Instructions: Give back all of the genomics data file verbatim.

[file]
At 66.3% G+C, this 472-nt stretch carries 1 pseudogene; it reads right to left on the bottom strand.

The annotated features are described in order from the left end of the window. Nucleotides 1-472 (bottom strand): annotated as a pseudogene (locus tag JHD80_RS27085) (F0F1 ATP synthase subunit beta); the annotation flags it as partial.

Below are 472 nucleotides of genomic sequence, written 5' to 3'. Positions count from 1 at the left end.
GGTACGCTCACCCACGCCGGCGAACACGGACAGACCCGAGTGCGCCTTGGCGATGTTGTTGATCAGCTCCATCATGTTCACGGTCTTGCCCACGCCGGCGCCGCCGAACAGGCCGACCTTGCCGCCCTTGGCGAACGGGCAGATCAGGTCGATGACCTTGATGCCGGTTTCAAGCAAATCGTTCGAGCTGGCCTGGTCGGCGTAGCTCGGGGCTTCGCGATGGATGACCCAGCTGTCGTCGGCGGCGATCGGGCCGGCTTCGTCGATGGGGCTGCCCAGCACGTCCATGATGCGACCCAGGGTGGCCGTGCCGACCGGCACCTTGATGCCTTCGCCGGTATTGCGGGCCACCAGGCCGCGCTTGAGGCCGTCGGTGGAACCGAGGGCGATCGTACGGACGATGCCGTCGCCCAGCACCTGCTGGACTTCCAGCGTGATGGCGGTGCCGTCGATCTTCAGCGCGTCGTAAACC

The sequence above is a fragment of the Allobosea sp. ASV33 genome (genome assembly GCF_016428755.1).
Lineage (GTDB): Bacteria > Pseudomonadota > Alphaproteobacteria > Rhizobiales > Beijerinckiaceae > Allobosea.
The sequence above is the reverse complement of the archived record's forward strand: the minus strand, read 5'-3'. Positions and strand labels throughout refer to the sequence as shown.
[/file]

At 66.3% G+C, this 472-nt stretch carries 1 pseudogene; it reads right to left on the bottom strand.

The annotated features are described in order from the left end of the window. Nucleotides 1-472 (bottom strand): annotated as a pseudogene (locus tag JHD80_RS27085) (F0F1 ATP synthase subunit beta); the annotation flags it as partial.

Below are 472 nucleotides of genomic sequence, written 5' to 3'. Positions count from 1 at the left end.
GGTACGCTCACCCACGCCGGCGAACACGGACAGACCCGAGTGCGCCTTGGCGATGTTGTTGATCAGCTCCATCATGTTCACGGTCTTGCCCACGCCGGCGCCGCCGAACAGGCCGACCTTGCCGCCCTTGGCGAACGGGCAGATCAGGTCGATGACCTTGATGCCGGTTTCAAGCAAATCGTTCGAGCTGGCCTGGTCGGCGTAGCTCGGGGCTTCGCGATGGATGACCCAGCTGTCGTCGGCGGCGATCGGGCCGGCTTCGTCGATGGGGCTGCCCAGCACGTCCATGATGCGACCCAGGGTGGCCGTGCCGACCGGCACCTTGATGCCTTCGCCGGTATTGCGGGCCACCAGGCCGCGCTTGAGGCCGTCGGTGGAACCGAGGGCGATCGTACGGACGATGCCGTCGCCCAGCACCTGCTGGACTTCCAGCGTGATGGCGGTGCCGTCGATCTTCAGCGCGTCGTAAACC

The sequence above is a fragment of the Allobosea sp. ASV33 genome (genome assembly GCF_016428755.1).
Lineage (GTDB): Bacteria > Pseudomonadota > Alphaproteobacteria > Rhizobiales > Beijerinckiaceae > Allobosea.
The sequence above is the reverse complement of the archived record's forward strand: the minus strand, read 5'-3'. Positions and strand labels throughout refer to the sequence as shown.